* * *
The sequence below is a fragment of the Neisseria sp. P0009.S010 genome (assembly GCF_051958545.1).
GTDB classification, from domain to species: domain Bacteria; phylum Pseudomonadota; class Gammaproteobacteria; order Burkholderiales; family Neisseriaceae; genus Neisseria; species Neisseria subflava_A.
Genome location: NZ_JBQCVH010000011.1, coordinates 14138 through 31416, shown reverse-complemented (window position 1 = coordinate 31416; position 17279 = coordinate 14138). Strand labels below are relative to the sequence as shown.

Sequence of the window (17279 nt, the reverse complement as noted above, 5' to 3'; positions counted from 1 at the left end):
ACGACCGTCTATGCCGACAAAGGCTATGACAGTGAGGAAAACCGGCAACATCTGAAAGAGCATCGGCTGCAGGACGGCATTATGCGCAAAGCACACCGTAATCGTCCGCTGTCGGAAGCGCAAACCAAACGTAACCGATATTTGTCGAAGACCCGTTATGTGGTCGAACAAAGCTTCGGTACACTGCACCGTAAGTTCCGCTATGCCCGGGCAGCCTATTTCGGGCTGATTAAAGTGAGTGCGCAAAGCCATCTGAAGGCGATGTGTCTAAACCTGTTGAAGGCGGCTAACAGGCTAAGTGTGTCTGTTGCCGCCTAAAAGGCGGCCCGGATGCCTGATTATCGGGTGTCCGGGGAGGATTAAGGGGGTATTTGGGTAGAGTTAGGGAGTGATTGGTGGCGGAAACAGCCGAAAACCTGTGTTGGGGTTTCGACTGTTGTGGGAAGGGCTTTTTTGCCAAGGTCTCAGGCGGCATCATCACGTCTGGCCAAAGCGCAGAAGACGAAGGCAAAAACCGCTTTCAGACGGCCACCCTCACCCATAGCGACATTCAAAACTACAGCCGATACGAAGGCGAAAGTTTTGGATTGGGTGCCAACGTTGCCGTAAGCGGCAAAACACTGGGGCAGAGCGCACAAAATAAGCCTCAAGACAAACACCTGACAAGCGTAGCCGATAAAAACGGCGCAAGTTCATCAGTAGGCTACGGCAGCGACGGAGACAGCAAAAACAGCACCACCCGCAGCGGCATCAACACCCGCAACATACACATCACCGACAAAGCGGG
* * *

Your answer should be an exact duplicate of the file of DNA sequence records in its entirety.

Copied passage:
The sequence below is a fragment of the Neisseria sp. P0009.S010 genome (assembly GCF_051958545.1).
GTDB classification, from domain to species: domain Bacteria; phylum Pseudomonadota; class Gammaproteobacteria; order Burkholderiales; family Neisseriaceae; genus Neisseria; species Neisseria subflava_A.
Genome location: NZ_JBQCVH010000011.1, coordinates 14138 through 31416, shown reverse-complemented (window position 1 = coordinate 31416; position 17279 = coordinate 14138). Strand labels below are relative to the sequence as shown.

Sequence of the window (17279 nt, the reverse complement as noted above, 5' to 3'; positions counted from 1 at the left end):
ACGACCGTCTATGCCGACAAAGGCTATGACAGTGAGGAAAACCGGCAACATCTGAAAGAGCATCGGCTGCAGGACGGCATTATGCGCAAAGCACACCGTAATCGTCCGCTGTCGGAAGCGCAAACCAAACGTAACCGATATTTGTCGAAGACCCGTTATGTGGTCGAACAAAGCTTCGGTACACTGCACCGTAAGTTCCGCTATGCCCGGGCAGCCTATTTCGGGCTGATTAAAGTGAGTGCGCAAAGCCATCTGAAGGCGATGTGTCTAAACCTGTTGAAGGCGGCTAACAGGCTAAGTGTGTCTGTTGCCGCCTAAAAGGCGGCCCGGATGCCTGATTATCGGGTGTCCGGGGAGGATTAAGGGGGTATTTGGGTAGAGTTAGGGAGTGATTGGTGGCGGAAACAGCCGAAAACCTGTGTTGGGGTTTCGACTGTTGTGGGAAGGGCTTTTTTGCCAAGGTCTCAGGCGGCATCATCACGTCTGGCCAAAGCGCAGAAGACGAAGGCAAAAACCGCTTTCAGACGGCCACCCTCACCCATAGCGACATTCAAAACTACAGCCGATACGAAGGCGAAAGTTTTGGATTGGGTGCCAACGTTGCCGTAAGCGGCAAAACACTGGGGCAGAGCGCACAAAATAAGCCTCAAGACAAACACCTGACAAGCGTAGCCGATAAAAACGGCGCAAGTTCATCAGTAGGCTACGGCAGCGACGGAGACAGCAAAAACAGCACCACCCGCAGCGGCATCAACACCCGCAACATACACATCACCGACAAAGCGGG